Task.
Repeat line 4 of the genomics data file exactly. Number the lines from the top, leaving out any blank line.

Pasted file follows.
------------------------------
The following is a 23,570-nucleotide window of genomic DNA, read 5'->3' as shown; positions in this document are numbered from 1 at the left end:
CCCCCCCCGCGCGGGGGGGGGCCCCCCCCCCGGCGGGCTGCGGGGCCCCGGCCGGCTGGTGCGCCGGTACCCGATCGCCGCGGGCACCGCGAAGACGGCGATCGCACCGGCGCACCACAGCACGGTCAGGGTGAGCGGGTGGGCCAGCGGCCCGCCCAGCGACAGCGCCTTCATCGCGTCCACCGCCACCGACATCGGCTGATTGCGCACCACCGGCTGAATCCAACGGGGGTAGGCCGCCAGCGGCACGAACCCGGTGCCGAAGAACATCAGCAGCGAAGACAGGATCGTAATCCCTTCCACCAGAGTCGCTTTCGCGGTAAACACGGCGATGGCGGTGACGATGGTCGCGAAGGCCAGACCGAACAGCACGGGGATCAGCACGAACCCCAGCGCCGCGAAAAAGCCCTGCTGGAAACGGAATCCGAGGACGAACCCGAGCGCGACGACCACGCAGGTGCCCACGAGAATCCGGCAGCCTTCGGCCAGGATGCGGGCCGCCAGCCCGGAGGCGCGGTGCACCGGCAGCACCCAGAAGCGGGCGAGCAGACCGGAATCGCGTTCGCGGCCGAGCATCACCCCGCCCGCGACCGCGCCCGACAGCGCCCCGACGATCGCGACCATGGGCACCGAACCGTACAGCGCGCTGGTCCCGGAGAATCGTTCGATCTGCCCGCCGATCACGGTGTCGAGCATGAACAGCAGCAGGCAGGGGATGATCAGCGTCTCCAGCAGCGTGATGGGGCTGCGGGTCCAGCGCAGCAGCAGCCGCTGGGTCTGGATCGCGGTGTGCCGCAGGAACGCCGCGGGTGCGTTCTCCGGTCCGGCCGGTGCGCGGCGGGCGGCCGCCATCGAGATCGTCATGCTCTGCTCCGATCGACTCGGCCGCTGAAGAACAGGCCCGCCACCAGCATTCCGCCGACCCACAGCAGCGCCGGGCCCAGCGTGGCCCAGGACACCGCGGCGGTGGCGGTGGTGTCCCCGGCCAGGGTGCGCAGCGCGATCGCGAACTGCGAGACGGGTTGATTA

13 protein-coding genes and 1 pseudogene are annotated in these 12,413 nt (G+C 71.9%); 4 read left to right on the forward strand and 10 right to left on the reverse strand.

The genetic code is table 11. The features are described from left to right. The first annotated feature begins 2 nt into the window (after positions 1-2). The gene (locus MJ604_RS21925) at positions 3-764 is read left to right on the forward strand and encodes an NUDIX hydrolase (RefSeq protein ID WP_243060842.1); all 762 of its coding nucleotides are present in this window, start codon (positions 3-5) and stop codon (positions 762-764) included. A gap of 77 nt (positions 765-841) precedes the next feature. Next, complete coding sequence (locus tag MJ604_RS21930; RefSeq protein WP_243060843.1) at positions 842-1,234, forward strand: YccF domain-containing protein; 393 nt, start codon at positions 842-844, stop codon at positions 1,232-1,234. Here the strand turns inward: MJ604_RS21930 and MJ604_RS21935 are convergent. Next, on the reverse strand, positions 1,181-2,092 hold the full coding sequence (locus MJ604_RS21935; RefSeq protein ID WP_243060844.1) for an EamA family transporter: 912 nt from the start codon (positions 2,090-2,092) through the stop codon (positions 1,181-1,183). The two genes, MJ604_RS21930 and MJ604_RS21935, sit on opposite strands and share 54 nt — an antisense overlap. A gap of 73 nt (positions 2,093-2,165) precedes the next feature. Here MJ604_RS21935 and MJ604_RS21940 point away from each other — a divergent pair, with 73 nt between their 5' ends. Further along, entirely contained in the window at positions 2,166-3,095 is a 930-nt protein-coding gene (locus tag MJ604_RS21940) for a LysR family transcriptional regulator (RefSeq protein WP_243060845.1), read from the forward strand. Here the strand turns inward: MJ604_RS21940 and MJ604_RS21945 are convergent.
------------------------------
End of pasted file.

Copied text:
The genetic code is table 11. The features are described from left to right. The first annotated feature begins 2 nt into the window (after positions 1-2). The gene (locus MJ604_RS21925) at positions 3-764 is read left to right on the forward strand and encodes an NUDIX hydrolase (RefSeq protein ID WP_243060842.1); all 762 of its coding nucleotides are present in this window, start codon (positions 3-5) and stop codon (positions 762-764) included. A gap of 77 nt (positions 765-841) precedes the next feature. Next, complete coding sequence (locus tag MJ604_RS21930; RefSeq protein WP_243060843.1) at positions 842-1,234, forward strand: YccF domain-containing protein; 393 nt, start codon at positions 842-844, stop codon at positions 1,232-1,234. Here the strand turns inward: MJ604_RS21930 and MJ604_RS21935 are convergent. Next, on the reverse strand, positions 1,181-2,092 hold the full coding sequence (locus MJ604_RS21935; RefSeq protein ID WP_243060844.1) for an EamA family transporter: 912 nt from the start codon (positions 2,090-2,092) through the stop codon (positions 1,181-1,183). The two genes, MJ604_RS21930 and MJ604_RS21935, sit on opposite strands and share 54 nt — an antisense overlap. A gap of 73 nt (positions 2,093-2,165) precedes the next feature. Here MJ604_RS21935 and MJ604_RS21940 point away from each other — a divergent pair, with 73 nt between their 5' ends. Further along, entirely contained in the window at positions 2,166-3,095 is a 930-nt protein-coding gene (locus tag MJ604_RS21940) for a LysR family transcriptional regulator (RefSeq protein WP_243060845.1), read from the forward strand. Here the strand turns inward: MJ604_RS21940 and MJ604_RS21945 are convergent.